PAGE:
The melody of the folk song "The Peacock" is the theme of Kodaly's Variations. The presentation of the theme is in the style of a broad introduction to the composition. As a whole, the Variations fall into five groups indicated in the following description. The first three variations, marked con brio, are written as a connected unit: in the first, thematic material may be heard in the trombones, while strings and woodwinds exploit the interval of the fourth, characteristic of the folk melody; in the second, a lively woodwind passage work serves as background for the thematic material in the violas and 'cellos; the third variation increases the motion with the derived material, then stops.
The music becomes more calm (poco calmalo) for the next group of three variations which are continuous: in the fourth, the first violins present a thematic fragment against the accompaniment of winds and pizzicato strings; in the fifth, the theme is transferred to the lower strings and, later, the first violins answer them in canon; the sixth variation presents canonic treatment between the violins and 'cellos.
The third group, consisting of four variations, is in a fast tempo, vivo. Cadcntial breaks precede variations eight and ten.
Of the fourth group of four variations, the eleventh, marked andante espressivo, presents an imitative melodic passage between English horn and clarinet over sustained harmony in the strings and winds; toward the end the strings join in the melodic play. Variation twelve, adagio, is built up entirely over a pedal tone on D; the melodic line is given to the first and second violins and the viola while the harp plays a fragment from the original theme against the recurring accompaniment figure of the wind instruments. Variation thirteen is marked tempo di Marcia funebre. Variation fourteen continues the slow tempo with the marking andante, poco rubalo: string tremolo and harp glissandi provide a background for the flute; near the end, other woodwinds join the flute.
Variation fifteen, beginning the fifth and final group, introduces a sudden change to allegro giocoso and a dancelike treatment of the theme. Variation sixteen, maestoso, gives the melody to unison strings and horn while the winds provide accompaniment. The finale is marked vivace, and is characterized by some dancelike music, colorful orchestration and a brilliant ending.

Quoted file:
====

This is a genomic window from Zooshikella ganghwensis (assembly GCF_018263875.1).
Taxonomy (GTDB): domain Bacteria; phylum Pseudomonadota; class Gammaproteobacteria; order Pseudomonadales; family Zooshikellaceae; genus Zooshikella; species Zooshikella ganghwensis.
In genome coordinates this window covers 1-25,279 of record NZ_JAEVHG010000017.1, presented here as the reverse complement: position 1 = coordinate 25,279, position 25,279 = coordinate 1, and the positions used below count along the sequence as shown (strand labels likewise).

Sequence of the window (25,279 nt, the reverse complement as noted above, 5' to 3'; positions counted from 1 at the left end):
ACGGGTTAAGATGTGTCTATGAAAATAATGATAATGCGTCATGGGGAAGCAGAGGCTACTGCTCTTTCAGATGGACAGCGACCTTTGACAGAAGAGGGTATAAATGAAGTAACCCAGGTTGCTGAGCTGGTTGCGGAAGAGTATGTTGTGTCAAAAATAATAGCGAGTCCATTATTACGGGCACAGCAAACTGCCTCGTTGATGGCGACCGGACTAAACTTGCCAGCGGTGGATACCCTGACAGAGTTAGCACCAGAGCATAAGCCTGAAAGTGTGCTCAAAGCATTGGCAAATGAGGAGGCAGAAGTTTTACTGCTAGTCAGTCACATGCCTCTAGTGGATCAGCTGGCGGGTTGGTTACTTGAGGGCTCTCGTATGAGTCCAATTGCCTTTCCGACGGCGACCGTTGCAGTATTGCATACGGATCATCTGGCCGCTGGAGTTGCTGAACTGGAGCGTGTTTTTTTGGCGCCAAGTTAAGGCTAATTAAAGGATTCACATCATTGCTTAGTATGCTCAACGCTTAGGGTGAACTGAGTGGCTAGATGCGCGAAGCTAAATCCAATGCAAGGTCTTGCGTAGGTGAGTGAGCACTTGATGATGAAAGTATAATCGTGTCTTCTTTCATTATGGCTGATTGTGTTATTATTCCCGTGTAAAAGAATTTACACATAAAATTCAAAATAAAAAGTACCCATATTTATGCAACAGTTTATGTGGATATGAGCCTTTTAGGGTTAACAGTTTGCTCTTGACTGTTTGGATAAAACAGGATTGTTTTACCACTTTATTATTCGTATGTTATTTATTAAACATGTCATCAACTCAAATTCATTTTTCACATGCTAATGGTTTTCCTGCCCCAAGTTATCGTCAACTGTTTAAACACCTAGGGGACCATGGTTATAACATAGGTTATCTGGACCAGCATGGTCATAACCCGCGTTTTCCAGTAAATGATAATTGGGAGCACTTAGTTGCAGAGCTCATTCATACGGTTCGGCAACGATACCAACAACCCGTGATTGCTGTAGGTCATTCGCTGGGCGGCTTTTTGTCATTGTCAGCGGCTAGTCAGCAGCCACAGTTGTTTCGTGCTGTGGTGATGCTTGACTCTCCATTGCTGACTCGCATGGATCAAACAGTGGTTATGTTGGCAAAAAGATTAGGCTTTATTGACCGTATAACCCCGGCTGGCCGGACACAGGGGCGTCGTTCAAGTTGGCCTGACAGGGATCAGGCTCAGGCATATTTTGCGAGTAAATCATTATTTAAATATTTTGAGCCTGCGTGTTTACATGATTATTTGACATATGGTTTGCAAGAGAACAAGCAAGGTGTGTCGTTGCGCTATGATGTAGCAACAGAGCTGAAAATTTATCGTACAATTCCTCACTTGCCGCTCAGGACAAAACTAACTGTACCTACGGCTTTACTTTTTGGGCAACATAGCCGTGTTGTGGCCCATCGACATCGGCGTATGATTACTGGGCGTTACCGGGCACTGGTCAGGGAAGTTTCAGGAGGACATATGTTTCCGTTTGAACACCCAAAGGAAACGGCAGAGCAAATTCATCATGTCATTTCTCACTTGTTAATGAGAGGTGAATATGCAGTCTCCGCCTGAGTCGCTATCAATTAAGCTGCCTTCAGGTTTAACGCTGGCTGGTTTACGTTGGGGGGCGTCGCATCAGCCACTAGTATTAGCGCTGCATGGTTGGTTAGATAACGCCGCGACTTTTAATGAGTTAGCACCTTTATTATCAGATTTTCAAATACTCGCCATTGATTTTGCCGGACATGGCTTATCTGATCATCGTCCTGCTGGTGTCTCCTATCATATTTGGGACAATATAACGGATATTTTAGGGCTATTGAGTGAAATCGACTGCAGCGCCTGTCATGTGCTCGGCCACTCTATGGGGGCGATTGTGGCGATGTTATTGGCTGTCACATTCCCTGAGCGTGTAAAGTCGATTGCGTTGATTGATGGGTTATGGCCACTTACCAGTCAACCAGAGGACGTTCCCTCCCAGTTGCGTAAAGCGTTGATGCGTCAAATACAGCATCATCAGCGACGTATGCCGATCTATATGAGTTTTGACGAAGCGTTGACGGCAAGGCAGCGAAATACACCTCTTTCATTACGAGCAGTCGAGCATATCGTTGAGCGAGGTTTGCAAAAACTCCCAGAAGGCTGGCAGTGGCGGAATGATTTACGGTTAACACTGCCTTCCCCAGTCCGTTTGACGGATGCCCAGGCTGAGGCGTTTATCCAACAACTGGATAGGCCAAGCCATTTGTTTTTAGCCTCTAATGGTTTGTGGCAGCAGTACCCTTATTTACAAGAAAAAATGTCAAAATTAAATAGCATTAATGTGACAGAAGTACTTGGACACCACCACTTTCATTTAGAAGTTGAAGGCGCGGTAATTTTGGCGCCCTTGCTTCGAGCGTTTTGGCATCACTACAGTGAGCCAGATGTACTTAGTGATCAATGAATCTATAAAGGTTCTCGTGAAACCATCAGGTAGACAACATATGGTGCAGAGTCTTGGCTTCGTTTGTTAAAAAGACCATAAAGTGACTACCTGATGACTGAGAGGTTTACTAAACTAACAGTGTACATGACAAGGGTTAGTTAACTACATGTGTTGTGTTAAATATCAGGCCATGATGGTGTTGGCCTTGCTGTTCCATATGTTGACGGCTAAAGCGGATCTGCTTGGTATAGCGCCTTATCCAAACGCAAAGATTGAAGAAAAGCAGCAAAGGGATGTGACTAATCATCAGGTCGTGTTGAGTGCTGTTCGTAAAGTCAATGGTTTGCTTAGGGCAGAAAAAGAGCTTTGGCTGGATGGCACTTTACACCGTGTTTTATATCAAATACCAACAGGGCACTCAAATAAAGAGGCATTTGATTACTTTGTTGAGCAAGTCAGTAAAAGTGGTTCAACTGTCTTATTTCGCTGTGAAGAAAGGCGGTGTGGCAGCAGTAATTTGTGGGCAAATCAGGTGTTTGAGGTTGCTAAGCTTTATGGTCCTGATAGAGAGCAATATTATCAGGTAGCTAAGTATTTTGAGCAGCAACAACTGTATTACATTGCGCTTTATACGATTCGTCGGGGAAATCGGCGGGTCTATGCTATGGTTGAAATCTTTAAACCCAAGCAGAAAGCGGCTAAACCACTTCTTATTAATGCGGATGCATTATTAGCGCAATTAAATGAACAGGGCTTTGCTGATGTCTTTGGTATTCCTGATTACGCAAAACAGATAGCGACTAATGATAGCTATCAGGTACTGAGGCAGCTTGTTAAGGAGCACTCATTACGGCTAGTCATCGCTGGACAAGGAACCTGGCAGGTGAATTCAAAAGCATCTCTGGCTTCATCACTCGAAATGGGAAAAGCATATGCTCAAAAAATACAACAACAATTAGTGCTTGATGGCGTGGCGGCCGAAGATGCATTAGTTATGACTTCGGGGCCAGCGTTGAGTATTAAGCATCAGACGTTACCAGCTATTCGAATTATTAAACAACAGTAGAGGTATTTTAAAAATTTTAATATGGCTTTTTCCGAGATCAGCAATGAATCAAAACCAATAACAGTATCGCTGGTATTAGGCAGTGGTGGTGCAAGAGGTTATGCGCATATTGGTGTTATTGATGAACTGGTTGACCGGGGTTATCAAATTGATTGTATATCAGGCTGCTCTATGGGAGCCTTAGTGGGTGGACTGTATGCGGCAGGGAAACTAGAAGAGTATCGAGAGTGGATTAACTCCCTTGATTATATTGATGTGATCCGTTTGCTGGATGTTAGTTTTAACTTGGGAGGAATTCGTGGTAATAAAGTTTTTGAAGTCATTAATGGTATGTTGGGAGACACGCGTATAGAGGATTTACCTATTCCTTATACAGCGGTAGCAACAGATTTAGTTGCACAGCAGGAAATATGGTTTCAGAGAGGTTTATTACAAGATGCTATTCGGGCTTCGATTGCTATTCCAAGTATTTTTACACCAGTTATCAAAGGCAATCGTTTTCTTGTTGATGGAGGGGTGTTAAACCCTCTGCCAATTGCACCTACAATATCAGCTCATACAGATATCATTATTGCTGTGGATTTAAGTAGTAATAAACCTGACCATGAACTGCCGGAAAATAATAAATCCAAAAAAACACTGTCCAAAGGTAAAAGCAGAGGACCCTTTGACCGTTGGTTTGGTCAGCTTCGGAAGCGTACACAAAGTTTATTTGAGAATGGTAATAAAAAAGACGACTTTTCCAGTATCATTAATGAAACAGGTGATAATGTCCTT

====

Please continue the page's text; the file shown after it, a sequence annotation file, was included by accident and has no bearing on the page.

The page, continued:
5, 6, 7, 8,
THE PHILADELPHIA ORCHESTRA AT ALL CONCERTS
THURSDAY, MAY 5, 8:30 P.M.
EUGENE ORMANDY, Conductor RUDOLF SERKIN, Pianist
AllBeethoven Program Overture to Lconore, No. 3, Op. 72 Symphony No. 7 in A major, Op. 92
Concerto No. 5 in Efiat major, Op. 73 ("Em?peror")
FRIDAY, MAY 6, 8:30 P.M.
THOR JOHNSON, Guest Conductor
UNIVERSITY CHORAL UNION
ANDRES SEGOVIA, Guitarist
Corrido de "El Sol".......Chavez
University Choral Union
Concerto in D major . . CastelnuovoTedesco Andres Segovia
Choros No. 10.......VillaLobos
University Choral Union
Symphonie de Psaumes.....Stravinsky
University Choral Union
Fantasia for Guitar and Orchestra Mr. Segovia
SATURDAY, MAY 7, 8:30 P.M.
EUGENE ORMANDY, Conductor ANSHEL BRUSILOW, Violinist
LORNE MUNROE, Violoncellist
Program Symphony No. 7 in C major, Op. 105 . Sibelius
Concerto in Eflat major for Violoncello and Orchestra, Op. 107 ... Shostakovich
Concerto in D major for Violin and
Orchestra, Op. 77.......Brahms
SUNDAY, MAY 8, 2:30 P.M.
THOR JOHNSON, Guest Conductor THE UNIVERSITY CHORAL UNION
LEONTYNE PRICE, Soprano
FRANCES BIBLE, Mezzosoprano
ALBERT DA COSTA, Tenor
KIM BORG, Bass
Program Requiem Mass ("Manzoni") for Soli,
Chorus, and Orchestra......Verdi
University Choral Union and Soloists
SATURDAY, MAY 7, 2:30 P.M.
WILLIAM SMITH, Conductor
MARILYN COSTELLO, Harpist
WILLIAM KINCAID, Flutist
Program Overture, "Le Corsaire".....Berlioz
Concerto in C major for Flute, Harp
and Orchestra, K. 299.....Mozart
Marilyn Costello and William Kincaid
"Till Eulcnspicgcl," Op. 28 ... R. Strauss
SUNDAY, MAY 8, 8:30 P.M.
EUGENE ORMANDY, Conductor LISA DELLA CASA, Soprano
Program Toccata and Fugue in D minor . BachOrmandy
"Mi tradi" from Don Giovanni . . Mozart
"Dove sono" from Marriage of Figaro . Mozart
Lisa Della Casa
Symphony No. 2
Monologue from Caprkcio . . Miss Della Casa
Suite from Der Rosenkavalier .
Ross Lee Finnsv R. Strauss
Single Concerts: $3.50--$3.00--$2.50--$2.00--$1.50 (First Concert sold out)
19601961 CHORAL UNION SERIES and EXTRA CONCERT SERIES. Orders for season tickets accepted beginning May 9. List of concerts will be announced by that date.